After aspiration of the foreign body in a significant number of patients, clinical pictures including choking attacks, coughing, wheezing, asphyxia and sudden death can be observed in the acute period. Barrios et al. [6] reported that bronchoscopy should be performed in all patients with the history of choking attack, even if they have minimal symptoms or no radiological signs. The most important symptom other than coughing was hemoptysis in our case. It had begun on the second day, which was different from the information in the literature. Foreign body aspirations may progress into brochiectasis eventually leading to resection. It was determined that after foreign body aspirations, while 2/3 of the patients were diagnosed in the subsequent seven days, 17-19% of the patients were diagnosed after 30 days or later [7]. In our case, hemoptysis with an acute onset can be regarded as a chance for early diagnosis and treatment.

After foreign body aspirations, diagnosis is attempted with radiological evaluations. Among these cases, the exact diagnosis is made with bronchoscopy and other advanced surgical interventions. In our case, the presence of a suspected infiltrative image in the left middle zone in the postero-anterior chest X-Ray and determination of a pneumonic consolidation and a cavity region at the left lingular segment level on thoracic computed tomography in as short a period as 3 days, arise from the migration and penetration characteristics of the aspirated foreign body.

Hordeum Murinum can cause coughing, dyspnea and obstructive pneumonia by getting implanted in the airway mucosa, or with its migration ability, it may pass through the peripheral regions of the lung as well as the pleural cavity and cause chronic complications including abscess, cavity formation, atelectasis and empyema. Some rare cases have been reported in which through migration, the foreign body had passed through the pleural cavity and exited the thoracic wall [8]. In our case, the foreign body produced pneumonic consolidation and cavity, penetrated the visceral pleura and settled in the pleural cavity on the pericardium in as short a duration as 3 days.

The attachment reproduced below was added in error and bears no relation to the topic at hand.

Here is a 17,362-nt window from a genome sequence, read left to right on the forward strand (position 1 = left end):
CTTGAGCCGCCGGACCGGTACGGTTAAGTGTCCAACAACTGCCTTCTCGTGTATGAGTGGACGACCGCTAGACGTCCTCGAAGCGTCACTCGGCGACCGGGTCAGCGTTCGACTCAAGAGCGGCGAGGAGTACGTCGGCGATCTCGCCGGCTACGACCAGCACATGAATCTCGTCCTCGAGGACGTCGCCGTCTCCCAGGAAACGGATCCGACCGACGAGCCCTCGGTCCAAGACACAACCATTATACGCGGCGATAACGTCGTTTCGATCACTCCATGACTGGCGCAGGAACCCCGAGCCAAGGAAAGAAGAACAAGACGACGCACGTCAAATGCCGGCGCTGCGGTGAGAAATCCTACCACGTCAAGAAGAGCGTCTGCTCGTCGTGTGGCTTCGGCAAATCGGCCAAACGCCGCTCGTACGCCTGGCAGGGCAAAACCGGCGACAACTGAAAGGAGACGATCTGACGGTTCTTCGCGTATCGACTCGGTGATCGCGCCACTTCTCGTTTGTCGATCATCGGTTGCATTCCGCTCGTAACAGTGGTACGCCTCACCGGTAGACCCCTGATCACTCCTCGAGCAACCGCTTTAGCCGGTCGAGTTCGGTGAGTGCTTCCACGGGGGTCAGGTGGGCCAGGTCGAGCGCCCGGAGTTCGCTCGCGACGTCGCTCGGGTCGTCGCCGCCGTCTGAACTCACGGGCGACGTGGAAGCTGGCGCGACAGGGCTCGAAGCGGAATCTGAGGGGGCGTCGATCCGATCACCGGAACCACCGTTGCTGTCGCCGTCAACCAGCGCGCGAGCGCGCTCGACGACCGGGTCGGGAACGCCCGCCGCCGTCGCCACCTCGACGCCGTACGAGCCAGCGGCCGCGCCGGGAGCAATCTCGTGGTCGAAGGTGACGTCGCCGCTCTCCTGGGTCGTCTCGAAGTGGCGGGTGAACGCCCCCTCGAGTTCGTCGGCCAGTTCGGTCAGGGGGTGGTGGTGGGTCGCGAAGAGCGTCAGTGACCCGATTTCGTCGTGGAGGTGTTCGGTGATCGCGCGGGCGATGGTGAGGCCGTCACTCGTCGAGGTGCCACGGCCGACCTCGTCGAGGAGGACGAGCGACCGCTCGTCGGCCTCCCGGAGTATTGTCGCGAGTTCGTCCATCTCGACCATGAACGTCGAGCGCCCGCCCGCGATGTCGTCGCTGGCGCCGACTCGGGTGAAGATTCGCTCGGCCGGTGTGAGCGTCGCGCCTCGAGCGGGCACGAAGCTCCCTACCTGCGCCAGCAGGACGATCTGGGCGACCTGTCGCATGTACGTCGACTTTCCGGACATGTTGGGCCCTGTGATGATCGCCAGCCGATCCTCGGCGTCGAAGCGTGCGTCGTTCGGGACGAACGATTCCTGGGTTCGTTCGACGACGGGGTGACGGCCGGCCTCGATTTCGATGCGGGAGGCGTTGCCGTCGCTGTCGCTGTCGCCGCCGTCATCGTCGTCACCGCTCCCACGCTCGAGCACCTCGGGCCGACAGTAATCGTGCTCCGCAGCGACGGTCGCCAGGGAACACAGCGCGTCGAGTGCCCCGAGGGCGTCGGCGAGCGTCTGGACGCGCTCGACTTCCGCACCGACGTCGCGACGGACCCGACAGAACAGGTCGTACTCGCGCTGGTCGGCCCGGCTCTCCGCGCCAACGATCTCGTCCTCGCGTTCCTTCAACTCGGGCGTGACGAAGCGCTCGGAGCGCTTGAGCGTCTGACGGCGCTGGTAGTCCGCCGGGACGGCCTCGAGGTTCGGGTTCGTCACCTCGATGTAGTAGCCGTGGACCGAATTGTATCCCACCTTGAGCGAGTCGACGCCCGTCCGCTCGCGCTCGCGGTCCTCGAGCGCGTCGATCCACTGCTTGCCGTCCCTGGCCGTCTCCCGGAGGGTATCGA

The necessity of thoracotomy due to the inability to remove the foreign body despite repeated bronchoscopic interventions has been reported in 1% of patients [9,10]. There are some studies reporting as high thoracotomy rates as 34%. The higher thoracotomy rates are thought to be due to the late presentation of the patients to the hospital after aspiration, and therefore encountering complications like bronchiectasis and fibrosis more frequently [9,10].

In conclusion, Hordeum Murinum aspiration is a rare foreign body aspiration. Its botanic and morphological characteristics cause this herb to migrate rapidly, and in many cases, since it has a silent period, belatedness of referral of the patient to the doctor that can result in morbid conditions. Although our patient was lucky to have referred to the hospital with a hemoptysis attack in the early period, a major method in the diagnosis and treatment of foreign body aspirations, bronchoscopy, was found to be insufficient in our patient, and thoracotomy, which should not be avoided if necessary for the diagnosis and treatment, was performed.

References

1. Metrangelo S, Monetti C, Meneghini L, Zarda N, Giusti F. Eight years experince with foreign- body aspiration in children: what is really important for a timely diagnosis? J Pediatr Surg 1999; 34: 1229-1231.

2. Brkic F, Dedic SD, Hajdarovic D. Broncoscopic removal of foreign bodies from children in Bosnia and Herzegovina: experince with 230 patients. Int J Ped Otorhionolaryngol 2001; 60: 193-196.

3. Kim IG, Brummit WM, Humphry A et al. Foreign Body in the Airways: A Review of 202 Cases. Laryngoscope 1973; 83: 347.

4. Pasaoglu I, Dogan R, Demircin M, Hatipoglu A, Bozer AY. Bronchoscopic removal of foreign bodies in children: retrospective analysis of 822 cases. Thorac Cardiovasc Surg 1991;39:95-8.

5. Dindar H, Konkan R, Çakmak M et al. Bronchopleurocutaneous fistula caused by an unusual foreign body aspiration simulating acute abdomen. Eur J Pediatr 1994; 153: 136-137.

6. Barrios E, Gutierrez C, Vila JJ, Poqeut J, Ruiz S: Bronchial foreign body: Should broncoscopy be performed in all patients with a choking crisis Pediatr Surg Int 1997;12: 118-120.

7. Karakoç F, Karadağ B, Akbenlioğlu C, Ersu R, Yıldızeli B, Yüksel M, Dağlı E. Foreign body aspiration : what is the outcome. Pediatr Pulmonol 2002; 34: 30-36.

8. Basok O, Yaldiz S, Kilincer L. Bronchiectasis resulting from aspirated grass inflorescences. Scand Cardiovasc J 1997; 31: 157-159.

9. Kahraman C, Oğuzkaya F, Akçalı Y, Şahin A. Lung infections due to aspirated foreign bodies: Analysis of 84 cases. Asian Cardiovasc Thorac Ann 1999; 7: 305-308.

10. Deksin R, Young G, Hoffman R. Management of pediatric aspirated foreign bodies. Laryngoscope 1997; 107: 540-543.

Additional Info

  • Recieved: 24.12.2010
  • Accepted: 07.01.2011
  • Published Online: 07.01.2011
  • Printed: 01.10.2012
  • DOI: 10.4328/JCAM.560
  • Author: Fuat Sayir, Ufuk Cobanoglu, Bunyamin Sertogullarindan, Mergan, Mustafa Arslan
  • Identifier: J Clin Anal Med. 2012;3(4):454-456
  • Index Page: 454-456
  • How to Cite: Fuat Sayir, Ufuk Cobanoglu, Bunyamin Sertogullarindan, Mergan, Mustafa Arslan. A Foreign Body Aspiration Showing Migration and Penetration: Hordeum Murinum. J Clin Anal Med. 2012;3(4):454-456
  • Running Title: A Foreign Body Aspiration: Hordeum Murinum